(Actually, the person this may help the most is McCain. If the media stays as ridiculously fascinated with the Clinton v. Obama storyline as they have been the last month, there may not be enough media energy to cover a fight on the right.)

3. John Edwards (last ranking: 2)
No one has been hurt more by Obama than Edwards. He was in a great position before the Obama boomlet, but now he's that one-time fresh face of '04 who's running again. All of Edwards' strengths may fade away with Obama in the race, because the vacuum that will be left in the Democratic primary won't be for a liberal like Edwards, and instead will be for a senior statesman (like Dodd or Joseph Biden). Still, Edwards is enormously popular in Iowa thanks to the fact that the last time anyone has ever run a negative TV ad against him was in the '98 North Carolina Senate race. If Edwards' Iowa support is more than an inch deep, then he'll be around a while. But if not, this run could mirror Tennessee Sen. Lamar Alexander's short-lived '99-'00 campaign.

4. Tom Vilsack (last ranking: unranked)
Outgoing Iowa Gov. Tom Vilsack has climbed his way up to the top five thanks to an impressive announcement and attrition (the departures of former Virginia Gov. Mark Warner and Indiana Sen. Evan Bayh). Vilsack is set up as the token centrist of the field, and while conventional political wisdom says that won't work in a Democratic primary in '07-'08, he shouldn't be counted out. The big question for Vilsack: how does he "win" Iowa? Because even a "win" may not be a "win." Discuss...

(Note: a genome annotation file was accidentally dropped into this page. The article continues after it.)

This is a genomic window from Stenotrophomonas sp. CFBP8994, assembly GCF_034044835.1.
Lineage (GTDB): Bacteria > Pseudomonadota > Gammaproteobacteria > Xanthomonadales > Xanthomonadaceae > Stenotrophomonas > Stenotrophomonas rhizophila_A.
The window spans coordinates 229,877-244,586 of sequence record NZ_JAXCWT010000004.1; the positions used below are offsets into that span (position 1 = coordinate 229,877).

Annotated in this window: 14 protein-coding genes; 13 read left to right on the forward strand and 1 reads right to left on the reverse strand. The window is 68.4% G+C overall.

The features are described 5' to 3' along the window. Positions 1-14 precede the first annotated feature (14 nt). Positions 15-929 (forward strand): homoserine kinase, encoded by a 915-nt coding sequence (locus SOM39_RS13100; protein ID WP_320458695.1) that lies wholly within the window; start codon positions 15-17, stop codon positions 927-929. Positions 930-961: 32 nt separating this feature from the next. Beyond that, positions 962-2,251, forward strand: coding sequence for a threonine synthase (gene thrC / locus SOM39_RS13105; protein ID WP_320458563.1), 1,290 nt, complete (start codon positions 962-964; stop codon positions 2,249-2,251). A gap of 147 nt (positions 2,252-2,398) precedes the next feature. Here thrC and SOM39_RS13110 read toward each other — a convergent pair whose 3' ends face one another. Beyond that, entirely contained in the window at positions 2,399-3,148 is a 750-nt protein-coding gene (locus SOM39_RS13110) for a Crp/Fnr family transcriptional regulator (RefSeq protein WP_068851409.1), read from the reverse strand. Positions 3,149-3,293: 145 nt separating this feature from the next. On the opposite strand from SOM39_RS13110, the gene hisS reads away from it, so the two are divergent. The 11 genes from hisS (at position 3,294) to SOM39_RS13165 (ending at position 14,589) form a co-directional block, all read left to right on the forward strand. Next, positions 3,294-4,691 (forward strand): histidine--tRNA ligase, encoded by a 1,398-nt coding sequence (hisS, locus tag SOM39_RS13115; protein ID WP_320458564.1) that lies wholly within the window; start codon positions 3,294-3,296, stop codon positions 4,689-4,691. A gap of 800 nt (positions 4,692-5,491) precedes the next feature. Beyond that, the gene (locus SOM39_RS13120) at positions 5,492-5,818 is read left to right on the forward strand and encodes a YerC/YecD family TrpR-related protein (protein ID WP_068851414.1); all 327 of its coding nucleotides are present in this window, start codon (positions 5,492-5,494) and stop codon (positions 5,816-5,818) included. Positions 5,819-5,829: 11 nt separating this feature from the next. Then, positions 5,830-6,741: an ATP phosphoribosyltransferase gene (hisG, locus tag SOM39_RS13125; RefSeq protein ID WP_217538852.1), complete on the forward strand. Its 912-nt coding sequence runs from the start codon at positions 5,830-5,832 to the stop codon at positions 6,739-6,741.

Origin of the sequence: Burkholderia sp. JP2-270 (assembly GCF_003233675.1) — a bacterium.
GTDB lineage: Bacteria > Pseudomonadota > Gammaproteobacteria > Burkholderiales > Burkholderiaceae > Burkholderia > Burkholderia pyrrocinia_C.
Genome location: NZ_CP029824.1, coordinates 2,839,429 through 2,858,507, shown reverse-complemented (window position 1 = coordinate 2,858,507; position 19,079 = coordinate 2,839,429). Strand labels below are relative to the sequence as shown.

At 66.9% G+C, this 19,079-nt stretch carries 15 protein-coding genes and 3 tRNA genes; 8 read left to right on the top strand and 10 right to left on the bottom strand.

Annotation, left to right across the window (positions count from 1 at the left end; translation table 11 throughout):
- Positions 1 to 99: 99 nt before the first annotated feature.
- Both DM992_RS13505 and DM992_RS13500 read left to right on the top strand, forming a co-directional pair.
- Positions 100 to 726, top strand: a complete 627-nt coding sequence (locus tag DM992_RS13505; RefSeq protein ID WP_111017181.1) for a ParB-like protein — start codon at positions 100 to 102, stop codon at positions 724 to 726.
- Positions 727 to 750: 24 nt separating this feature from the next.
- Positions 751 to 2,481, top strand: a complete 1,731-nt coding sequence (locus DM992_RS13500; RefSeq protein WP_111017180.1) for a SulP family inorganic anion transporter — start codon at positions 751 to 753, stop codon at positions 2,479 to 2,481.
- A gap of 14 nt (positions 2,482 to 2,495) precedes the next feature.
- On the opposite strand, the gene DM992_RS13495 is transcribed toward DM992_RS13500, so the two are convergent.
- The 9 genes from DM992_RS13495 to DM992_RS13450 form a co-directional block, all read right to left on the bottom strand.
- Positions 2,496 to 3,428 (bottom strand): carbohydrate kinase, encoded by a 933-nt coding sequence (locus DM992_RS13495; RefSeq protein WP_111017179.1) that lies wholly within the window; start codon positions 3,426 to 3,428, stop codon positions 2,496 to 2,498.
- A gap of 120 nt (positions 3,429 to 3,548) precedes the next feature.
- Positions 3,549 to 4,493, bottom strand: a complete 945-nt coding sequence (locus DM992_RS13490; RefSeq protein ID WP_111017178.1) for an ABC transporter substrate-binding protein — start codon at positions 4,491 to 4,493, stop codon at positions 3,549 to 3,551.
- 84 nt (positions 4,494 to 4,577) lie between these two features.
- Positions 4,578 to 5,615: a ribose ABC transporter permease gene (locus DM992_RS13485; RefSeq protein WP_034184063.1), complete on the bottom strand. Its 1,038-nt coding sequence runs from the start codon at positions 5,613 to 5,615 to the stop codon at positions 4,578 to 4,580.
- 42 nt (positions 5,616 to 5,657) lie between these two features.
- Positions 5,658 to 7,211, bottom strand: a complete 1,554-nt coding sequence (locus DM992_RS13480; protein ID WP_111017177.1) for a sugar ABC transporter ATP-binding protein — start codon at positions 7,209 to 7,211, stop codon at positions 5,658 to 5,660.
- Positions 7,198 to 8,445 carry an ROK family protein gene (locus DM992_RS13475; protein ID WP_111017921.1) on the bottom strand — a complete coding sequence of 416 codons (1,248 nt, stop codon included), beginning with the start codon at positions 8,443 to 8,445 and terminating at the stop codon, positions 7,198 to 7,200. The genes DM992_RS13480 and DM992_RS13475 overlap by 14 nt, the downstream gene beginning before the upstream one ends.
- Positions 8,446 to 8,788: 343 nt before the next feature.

5. Bill Richardson (last ranking: unranked)
Among some Democratic strategists who are not yet committed to a candidate, there's chatter that the next candidate to follow Warner's and Bayh's stares into the '08 abyss and pull the ripcord is New Mexico Gov. Bill Richardson. At the end of the day, these folks claim, he's a pragmatist. His resume is gold, but the novelty factor (he'd be the first Hispanic) is getting eclipsed by Clinton and Obama. He does seem intent on giving this a try. Let's see what the money reports show in the spring.

6. Joseph Biden, Christopher Dodd & Wesley Clark (last ranking: unranked)
A three-way tie between senior statesmen Biden, Dodd and retired Gen. Wesley Clark. One interesting thing about Obama's candidacy is that it opens up a vacuum in the primary. Follow this train of thought: Obama's inexperience highlights Clinton's relative inexperience, which highlights Edwards' inexperience, which leaves room for someone to play the "let's not go the Bush route again" card. And while Delaware's Biden, Connecticut's Dodd and Arkansas' Clark all have their flaws, all can claim uber-experience to actually do the president's job, and it's possible the Iowa caucus-goers may demand an experienced candidate in the mix.

9. John Kerry (last ranking: 5)
It may seem mean that we've dropped the '04 nominee this far down our list. But he seems less sure about a run, which is why we've dropped him. If he indicates that he's leaning more toward running, then we'll move him back up.

The Wild Cards
These are candidates who aren't running now but could at a later date:

1. New York City Mayor Michael Bloomberg: He seems more intrigued by the indie idea than ever before.

2. Former Vice President Al Gore: He stubbornly refuses to say 'never.'

3. Former Virginia Gov. Mark Warner: Lots of chatter that he's getting cold feet about his cold feet.

4. Outgoing Florida Gov. Jeb Bush: If he files for a motion to change his last name to "Ellis," then we'll know he's serious.

Copyright 2012 by National Journal Group Inc.